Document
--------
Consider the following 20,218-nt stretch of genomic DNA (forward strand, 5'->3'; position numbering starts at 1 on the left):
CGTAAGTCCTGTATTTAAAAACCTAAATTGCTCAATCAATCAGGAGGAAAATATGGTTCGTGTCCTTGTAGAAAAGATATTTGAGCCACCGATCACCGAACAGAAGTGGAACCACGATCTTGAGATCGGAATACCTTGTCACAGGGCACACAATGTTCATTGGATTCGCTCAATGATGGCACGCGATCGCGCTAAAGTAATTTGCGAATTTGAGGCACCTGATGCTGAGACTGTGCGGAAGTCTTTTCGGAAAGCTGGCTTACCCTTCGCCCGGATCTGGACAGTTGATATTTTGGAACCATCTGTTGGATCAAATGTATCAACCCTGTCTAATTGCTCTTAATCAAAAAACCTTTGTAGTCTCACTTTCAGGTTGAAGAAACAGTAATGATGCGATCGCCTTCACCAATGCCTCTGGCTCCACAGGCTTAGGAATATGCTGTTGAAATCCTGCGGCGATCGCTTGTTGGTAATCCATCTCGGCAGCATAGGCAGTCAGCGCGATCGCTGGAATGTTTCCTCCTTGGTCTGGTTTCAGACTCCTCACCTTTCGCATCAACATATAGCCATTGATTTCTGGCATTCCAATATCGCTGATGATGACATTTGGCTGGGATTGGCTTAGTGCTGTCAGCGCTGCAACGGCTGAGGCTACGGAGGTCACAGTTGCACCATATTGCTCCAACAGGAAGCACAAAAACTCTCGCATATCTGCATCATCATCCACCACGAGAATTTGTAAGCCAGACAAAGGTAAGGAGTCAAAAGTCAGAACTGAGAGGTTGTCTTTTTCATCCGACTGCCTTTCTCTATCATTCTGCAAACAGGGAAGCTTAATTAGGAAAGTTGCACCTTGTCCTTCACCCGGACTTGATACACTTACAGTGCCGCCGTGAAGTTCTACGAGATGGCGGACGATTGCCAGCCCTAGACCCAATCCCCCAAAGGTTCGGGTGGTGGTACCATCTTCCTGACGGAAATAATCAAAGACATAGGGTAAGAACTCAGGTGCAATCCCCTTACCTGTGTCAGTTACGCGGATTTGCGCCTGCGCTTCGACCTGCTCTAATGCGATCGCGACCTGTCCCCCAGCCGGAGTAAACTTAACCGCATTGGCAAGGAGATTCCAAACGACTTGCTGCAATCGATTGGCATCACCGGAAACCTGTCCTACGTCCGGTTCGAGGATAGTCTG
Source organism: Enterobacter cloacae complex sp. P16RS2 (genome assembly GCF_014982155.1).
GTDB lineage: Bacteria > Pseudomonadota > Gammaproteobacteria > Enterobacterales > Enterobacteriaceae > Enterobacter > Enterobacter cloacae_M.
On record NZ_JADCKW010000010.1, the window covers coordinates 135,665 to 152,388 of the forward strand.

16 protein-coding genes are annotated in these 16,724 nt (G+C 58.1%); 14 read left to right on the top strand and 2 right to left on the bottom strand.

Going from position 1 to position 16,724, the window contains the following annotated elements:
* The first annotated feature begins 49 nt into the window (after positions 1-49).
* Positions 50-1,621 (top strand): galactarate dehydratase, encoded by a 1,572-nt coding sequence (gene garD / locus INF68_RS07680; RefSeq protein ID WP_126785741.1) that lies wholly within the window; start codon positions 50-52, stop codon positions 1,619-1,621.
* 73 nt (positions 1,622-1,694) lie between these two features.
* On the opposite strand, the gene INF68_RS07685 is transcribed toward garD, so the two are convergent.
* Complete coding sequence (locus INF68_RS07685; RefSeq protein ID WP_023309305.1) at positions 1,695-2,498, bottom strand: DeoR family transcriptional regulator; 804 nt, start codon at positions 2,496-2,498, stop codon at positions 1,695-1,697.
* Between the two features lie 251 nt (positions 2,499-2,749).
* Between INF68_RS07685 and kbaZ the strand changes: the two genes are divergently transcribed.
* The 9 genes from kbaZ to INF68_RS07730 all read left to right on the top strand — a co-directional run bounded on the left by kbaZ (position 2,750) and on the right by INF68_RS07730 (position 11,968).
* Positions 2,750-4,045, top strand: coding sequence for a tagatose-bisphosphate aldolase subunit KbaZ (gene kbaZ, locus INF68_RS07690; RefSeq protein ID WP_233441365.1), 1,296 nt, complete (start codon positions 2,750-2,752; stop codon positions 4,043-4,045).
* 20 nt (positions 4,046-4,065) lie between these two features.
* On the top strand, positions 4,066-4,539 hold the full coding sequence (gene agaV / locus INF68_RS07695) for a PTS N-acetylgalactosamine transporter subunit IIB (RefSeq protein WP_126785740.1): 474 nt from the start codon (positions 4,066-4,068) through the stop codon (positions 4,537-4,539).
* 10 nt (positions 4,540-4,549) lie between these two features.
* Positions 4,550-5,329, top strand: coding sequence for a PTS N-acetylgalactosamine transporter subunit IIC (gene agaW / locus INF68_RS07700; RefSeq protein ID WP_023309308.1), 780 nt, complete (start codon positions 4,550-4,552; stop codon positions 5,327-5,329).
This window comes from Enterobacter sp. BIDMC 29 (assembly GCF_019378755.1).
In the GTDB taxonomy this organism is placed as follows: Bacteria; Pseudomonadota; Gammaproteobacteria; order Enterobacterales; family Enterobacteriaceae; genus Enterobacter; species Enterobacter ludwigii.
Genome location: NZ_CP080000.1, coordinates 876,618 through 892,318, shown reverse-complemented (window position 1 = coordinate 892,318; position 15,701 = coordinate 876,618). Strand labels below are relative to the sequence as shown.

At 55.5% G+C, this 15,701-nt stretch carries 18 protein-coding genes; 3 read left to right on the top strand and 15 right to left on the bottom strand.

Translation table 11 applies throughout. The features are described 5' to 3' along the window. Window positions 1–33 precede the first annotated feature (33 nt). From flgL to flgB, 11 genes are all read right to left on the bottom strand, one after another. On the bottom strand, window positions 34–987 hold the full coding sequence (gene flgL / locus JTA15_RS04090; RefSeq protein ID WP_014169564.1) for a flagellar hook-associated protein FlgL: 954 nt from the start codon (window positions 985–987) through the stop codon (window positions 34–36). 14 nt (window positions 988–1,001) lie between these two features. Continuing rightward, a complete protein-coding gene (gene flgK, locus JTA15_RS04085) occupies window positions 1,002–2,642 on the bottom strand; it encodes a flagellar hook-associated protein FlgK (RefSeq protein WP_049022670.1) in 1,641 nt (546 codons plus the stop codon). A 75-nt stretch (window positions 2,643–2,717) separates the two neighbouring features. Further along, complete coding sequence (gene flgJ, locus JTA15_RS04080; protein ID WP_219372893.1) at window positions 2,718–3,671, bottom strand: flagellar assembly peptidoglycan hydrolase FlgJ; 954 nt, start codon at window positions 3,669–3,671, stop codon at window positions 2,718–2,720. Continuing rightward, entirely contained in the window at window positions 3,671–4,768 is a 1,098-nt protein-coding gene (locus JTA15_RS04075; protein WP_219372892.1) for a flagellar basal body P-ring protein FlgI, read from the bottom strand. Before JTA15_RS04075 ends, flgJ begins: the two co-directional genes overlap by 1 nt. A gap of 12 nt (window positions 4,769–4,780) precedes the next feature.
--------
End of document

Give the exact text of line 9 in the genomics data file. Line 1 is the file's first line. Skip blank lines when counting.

* Positions 50-1,621 (top strand): galactarate dehydratase, encoded by a 1,572-nt coding sequence (gene garD / locus INF68_RS07680; RefSeq protein ID WP_126785741.1) that lies wholly within the window; start codon positions 50-52, stop codon positions 1,619-1,621.